Last weekend, I returned to my childhood home for the first time since 2019. I was visiting to pay respects to my aunt, who just passed from a four-year battle with cancer. Just a few hours before I had to leave for my flight back to Boston, my dad pulled out two dusty navy-colored slim hardcover books, which he had found while cleaning out my nonagenarian 奶奶’s (paternal grandmother) apartment after she also passed in March. They were the master’s theses of both of my grandparents when they studied at 基督教台湾浸会神学院 (Taiwan Baptist Theological Seminary) in the late 1950s (which is also where my dad grew up).

The title page of my 奶奶’s master thesis. Her name is printed here: 李文忠.

First off, so cool to come into possession of these Lee family artifacts! As an immigrant family with refugee grandparents, very few objects have been passed down to future generations and our stories live on orally. While I am taking a Beginning Chinese for Heritage Speakers class, I haven’t yet begun to relearn how to read Chinese, so I can’t read these theses yet. But I got a clue from the first page that my 奶奶’s thesis is titled “The Pastor’s Wife.” I immediately noticed that she is situating herself in relation to her husband, and not on her own, whether she really believed that or needed to comply with the sexism of the Baptist seminary she attended and taught at. I am filled with curiosity about my 奶奶, because I only knew her in her older years as my quiet grandma who gave us Chinese lessons, knit blankets, folded dumplings. I want to know who she was the sixty years before she became my 奶奶 – how did her faith form and become so unshakable? What was her lived theology? How was she known among the beloved communities she ministered to?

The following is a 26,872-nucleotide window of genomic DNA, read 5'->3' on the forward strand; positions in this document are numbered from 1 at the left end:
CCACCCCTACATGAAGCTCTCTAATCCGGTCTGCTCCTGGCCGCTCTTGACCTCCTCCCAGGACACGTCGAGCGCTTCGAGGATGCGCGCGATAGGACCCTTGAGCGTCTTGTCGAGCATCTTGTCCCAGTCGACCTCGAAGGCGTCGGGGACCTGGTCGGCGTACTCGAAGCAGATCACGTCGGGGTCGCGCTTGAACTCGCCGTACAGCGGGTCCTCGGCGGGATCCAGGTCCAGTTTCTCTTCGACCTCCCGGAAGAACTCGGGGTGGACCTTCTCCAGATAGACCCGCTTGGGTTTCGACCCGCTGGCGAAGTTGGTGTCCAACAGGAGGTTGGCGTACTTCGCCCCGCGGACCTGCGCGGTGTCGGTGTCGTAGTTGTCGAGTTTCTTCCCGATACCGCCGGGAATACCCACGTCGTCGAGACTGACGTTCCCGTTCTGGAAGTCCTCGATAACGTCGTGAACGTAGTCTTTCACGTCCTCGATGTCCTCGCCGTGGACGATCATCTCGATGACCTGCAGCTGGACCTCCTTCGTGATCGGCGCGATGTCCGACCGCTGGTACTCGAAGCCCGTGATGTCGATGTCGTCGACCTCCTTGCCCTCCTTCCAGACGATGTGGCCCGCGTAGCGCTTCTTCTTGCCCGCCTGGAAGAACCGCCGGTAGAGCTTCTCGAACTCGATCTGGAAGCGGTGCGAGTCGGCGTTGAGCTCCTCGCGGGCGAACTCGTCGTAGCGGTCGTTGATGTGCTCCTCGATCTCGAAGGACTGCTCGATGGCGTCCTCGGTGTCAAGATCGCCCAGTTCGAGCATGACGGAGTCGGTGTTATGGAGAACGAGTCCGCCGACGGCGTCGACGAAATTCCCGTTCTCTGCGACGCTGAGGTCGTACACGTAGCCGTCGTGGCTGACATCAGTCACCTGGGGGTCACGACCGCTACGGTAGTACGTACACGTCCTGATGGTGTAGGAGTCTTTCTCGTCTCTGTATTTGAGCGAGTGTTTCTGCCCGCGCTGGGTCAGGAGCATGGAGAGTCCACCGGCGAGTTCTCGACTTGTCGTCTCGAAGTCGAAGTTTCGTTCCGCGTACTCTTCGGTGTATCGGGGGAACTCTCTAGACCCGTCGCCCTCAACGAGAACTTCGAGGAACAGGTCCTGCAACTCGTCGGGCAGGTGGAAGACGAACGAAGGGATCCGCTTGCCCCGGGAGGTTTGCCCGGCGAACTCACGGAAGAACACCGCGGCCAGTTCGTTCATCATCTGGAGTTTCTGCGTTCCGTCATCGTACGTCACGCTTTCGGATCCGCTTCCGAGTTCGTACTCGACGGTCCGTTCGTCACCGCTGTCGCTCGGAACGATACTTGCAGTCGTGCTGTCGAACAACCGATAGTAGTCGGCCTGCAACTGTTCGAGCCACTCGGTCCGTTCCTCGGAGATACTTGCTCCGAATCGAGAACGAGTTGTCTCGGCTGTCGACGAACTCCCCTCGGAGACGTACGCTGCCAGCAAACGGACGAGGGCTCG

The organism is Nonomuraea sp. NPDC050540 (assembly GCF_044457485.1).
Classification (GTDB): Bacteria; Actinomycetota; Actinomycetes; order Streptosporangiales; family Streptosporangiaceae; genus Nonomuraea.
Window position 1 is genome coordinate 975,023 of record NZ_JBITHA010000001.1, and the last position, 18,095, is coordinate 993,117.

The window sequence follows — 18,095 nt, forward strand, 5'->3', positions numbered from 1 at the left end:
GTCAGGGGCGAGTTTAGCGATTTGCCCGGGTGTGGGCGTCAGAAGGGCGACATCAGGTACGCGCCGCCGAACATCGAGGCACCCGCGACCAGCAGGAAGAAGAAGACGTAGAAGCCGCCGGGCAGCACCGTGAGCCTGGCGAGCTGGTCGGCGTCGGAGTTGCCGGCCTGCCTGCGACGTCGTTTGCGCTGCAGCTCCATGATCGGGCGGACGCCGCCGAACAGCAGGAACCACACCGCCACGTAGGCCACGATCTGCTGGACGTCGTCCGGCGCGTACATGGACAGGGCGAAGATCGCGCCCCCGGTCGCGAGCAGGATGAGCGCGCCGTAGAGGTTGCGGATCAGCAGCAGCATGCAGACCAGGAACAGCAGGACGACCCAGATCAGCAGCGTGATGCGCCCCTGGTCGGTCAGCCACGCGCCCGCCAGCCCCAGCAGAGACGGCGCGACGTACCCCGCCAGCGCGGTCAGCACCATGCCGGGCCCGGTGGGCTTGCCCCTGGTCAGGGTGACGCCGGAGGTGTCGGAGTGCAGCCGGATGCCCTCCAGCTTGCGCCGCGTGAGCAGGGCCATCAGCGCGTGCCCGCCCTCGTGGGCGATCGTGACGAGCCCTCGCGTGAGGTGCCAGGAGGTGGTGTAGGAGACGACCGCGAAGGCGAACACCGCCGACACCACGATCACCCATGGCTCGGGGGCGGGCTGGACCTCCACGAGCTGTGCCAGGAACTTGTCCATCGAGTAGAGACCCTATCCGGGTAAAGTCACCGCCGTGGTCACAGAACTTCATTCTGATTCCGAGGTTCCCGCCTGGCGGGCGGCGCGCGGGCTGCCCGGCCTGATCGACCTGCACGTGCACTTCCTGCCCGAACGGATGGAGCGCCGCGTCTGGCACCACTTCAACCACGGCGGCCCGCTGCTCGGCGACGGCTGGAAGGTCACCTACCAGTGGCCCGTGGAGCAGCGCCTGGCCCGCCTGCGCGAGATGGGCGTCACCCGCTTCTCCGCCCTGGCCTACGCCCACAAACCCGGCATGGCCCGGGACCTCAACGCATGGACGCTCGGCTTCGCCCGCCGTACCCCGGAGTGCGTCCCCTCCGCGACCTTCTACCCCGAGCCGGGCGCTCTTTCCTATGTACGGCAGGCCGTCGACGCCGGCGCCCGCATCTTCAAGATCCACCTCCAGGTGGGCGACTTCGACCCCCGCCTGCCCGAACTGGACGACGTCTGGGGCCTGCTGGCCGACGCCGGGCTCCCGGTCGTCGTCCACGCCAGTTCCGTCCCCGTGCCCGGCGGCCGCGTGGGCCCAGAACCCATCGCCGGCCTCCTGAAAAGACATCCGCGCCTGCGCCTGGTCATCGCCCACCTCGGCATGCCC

During my process of applying to HDS, I kept stressing to myself and others that I am not Christian, nor am I wanting to further the project of western Christianity, which has irrevocably shaped our world. My partner Bunny has lovingly reminded me that studying a belief system, wanting to know more, is not the same as believing or endorsing it. I hold onto that guidepost and wade in, knowing that self-knowledge can only help me be a better minister to those around me. Here’s to letting that journey begin.

First page of the master’s thesis of my late 奶奶 (paternal grandmother)